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Community mental health care in the UK was established by two influential mental health acts (MHAs). The 1930 MHA legislated for voluntary admissions and outpatient clinics. The 1959 MHA required hospitals to provide local follow- up after discharge, required them to work closely with local social services and obliged social services to help with accommodation and support. An effect of this was to establish highly sectorized services for populations of about 50,000. These were served by multidisciplinary teams (generic CMHTs), which accepted all local referrals from family doctors. Sector CMHTs evolved a pragmatic approach with an emphasis on skill-sharing and outreach, depending heavily on community psychiatric nurses. The NHS is funded by central taxation, with no distortion of clinical practice by per-item service fees. It is highly centrally regulated, with a strong emphasis on evidence-based treatments.

Since 2000, generic sector teams have gradually been replaced or enhanced by Crisis Resolution Home Treatment teams, Assertive Outreach Teams and Early Intervention Teams. Assertive Outreach Teams were resorbed into CMHTs, based on outcome evidence. The last decade has seen a major expansion in outpatient psychotherapy (Improving Access to Psychological Treatments (IAPT) services) and in specialist teams for personality disorders and perinatal psychiatry. The traditional continuity of care across the inpatient-outpatient divide has recently been broken. During the last decade of austerity, day care services have been decimated, and (along with the reduction in availability of beds) compulsory admission rates have risen sharply. Mental health care is still disadvantaged, receiving 11% of the NHS spend while accounting for 23% of the burden of disease.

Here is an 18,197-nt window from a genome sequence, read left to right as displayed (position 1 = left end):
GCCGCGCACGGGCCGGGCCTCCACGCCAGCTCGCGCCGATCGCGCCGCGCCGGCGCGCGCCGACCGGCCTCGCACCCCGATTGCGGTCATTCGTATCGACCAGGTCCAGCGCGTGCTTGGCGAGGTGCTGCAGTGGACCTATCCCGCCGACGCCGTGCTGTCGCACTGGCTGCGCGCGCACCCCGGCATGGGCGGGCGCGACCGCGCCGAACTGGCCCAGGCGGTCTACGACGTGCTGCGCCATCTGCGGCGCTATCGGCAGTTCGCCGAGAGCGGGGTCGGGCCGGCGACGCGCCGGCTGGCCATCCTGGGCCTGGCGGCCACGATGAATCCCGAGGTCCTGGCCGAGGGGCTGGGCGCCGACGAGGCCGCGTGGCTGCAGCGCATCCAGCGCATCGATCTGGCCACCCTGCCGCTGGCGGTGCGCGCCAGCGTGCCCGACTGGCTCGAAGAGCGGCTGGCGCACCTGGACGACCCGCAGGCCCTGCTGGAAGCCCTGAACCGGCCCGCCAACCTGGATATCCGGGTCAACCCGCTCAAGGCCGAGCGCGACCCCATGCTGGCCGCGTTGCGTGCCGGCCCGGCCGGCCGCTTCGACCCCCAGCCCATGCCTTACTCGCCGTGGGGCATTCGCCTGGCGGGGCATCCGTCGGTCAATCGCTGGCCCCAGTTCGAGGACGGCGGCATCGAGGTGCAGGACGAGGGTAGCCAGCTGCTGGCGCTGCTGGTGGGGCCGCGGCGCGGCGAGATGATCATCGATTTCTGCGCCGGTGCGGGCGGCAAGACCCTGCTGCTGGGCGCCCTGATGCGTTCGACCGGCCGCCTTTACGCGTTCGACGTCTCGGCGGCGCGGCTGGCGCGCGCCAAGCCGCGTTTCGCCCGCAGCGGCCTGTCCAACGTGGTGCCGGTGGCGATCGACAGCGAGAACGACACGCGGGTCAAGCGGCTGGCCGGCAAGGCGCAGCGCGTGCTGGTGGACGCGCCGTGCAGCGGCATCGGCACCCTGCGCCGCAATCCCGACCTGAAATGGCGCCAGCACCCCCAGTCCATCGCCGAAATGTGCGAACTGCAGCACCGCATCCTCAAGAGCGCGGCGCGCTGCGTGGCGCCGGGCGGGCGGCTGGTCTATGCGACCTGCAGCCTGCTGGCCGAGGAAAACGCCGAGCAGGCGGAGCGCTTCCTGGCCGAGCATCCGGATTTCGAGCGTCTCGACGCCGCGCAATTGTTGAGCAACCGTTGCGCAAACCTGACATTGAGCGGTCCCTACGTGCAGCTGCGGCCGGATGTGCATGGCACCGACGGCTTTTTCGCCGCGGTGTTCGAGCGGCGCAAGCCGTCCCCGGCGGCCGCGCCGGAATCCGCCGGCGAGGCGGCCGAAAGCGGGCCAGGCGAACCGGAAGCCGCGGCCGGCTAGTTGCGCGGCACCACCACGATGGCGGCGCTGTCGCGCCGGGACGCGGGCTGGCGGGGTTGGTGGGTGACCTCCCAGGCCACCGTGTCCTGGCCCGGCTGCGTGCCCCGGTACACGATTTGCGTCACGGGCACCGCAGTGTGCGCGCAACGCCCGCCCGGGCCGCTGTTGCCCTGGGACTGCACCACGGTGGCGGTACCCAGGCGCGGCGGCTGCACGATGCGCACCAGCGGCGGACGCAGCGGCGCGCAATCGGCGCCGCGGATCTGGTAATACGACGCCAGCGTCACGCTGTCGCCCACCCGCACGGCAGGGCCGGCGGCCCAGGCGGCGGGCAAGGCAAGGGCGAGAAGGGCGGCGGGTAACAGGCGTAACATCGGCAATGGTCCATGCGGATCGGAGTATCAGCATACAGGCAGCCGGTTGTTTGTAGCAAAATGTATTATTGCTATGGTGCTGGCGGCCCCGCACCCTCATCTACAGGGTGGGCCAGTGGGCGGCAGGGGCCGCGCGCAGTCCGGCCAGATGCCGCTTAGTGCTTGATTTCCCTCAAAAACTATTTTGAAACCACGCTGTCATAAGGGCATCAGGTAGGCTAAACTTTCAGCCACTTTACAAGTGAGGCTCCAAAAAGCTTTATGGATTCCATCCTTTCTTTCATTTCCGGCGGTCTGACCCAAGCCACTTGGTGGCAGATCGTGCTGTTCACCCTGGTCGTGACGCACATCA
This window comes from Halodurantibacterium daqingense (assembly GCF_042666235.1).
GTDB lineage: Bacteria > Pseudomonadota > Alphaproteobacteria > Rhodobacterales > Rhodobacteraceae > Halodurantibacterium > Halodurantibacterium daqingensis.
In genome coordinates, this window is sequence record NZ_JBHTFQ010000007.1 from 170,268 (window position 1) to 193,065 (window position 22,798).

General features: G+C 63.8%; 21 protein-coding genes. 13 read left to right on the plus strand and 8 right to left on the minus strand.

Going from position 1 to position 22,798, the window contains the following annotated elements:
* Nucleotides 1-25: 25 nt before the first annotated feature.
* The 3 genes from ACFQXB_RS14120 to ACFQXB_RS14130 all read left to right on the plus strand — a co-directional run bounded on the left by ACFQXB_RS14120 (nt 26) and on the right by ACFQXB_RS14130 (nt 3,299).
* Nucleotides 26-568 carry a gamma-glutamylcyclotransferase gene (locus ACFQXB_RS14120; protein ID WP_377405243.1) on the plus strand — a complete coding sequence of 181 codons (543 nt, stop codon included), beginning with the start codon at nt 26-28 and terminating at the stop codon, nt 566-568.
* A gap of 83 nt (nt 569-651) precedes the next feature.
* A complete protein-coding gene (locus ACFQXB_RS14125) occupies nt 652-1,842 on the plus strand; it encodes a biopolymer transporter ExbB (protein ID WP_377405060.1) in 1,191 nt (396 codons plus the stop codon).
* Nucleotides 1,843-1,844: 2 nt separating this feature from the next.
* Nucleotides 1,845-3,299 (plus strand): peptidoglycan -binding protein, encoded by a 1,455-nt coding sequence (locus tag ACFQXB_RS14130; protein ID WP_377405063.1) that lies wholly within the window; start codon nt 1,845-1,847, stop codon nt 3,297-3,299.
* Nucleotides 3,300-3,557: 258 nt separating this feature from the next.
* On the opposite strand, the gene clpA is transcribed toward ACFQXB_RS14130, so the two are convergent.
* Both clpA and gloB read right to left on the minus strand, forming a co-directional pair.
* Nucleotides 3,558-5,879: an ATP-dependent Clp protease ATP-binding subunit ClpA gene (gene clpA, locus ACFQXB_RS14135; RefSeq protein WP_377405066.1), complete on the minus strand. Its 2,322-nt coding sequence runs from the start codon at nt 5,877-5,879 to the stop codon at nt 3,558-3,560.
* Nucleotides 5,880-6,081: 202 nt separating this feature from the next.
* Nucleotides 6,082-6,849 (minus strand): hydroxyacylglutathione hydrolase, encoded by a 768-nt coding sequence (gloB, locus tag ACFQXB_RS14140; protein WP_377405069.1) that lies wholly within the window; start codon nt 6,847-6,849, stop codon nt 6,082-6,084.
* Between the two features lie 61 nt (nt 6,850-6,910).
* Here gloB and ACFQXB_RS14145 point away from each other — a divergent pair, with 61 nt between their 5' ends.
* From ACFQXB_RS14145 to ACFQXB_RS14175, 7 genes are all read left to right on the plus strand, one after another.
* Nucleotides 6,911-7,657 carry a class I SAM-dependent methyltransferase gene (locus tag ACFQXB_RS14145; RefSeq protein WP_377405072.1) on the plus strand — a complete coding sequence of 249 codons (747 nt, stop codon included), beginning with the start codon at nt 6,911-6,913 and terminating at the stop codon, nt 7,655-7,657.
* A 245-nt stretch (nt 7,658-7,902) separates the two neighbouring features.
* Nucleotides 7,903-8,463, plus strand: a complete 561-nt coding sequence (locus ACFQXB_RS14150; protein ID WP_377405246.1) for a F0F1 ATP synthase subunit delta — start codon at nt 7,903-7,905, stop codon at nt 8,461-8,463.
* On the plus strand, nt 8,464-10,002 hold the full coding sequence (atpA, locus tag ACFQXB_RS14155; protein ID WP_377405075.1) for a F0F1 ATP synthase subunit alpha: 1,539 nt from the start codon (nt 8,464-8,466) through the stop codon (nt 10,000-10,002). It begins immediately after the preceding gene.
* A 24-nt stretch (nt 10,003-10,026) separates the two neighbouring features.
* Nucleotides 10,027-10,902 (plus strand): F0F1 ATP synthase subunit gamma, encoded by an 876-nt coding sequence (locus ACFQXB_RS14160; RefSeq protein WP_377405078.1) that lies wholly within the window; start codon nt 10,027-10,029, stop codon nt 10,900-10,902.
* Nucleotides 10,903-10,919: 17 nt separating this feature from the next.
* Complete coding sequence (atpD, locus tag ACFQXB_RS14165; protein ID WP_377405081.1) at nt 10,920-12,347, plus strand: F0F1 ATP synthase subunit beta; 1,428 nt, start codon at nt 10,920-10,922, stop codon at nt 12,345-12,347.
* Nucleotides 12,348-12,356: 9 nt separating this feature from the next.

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Community-based mental health services are important for the treatment and recovery of patients with mental health disorders. The Chinese government has made the establishment of a highly efficient community-based health service an enduring priority. Since the 1960s, community-based mental health services have been developed in many Chinese cities and provinces. National policies, including mental health regulations and five-year national mental health working plans, have been issued to support the development of quality of mental health services. The accessibility and efficiency of community-based mental health services are now highly promoted to community residents.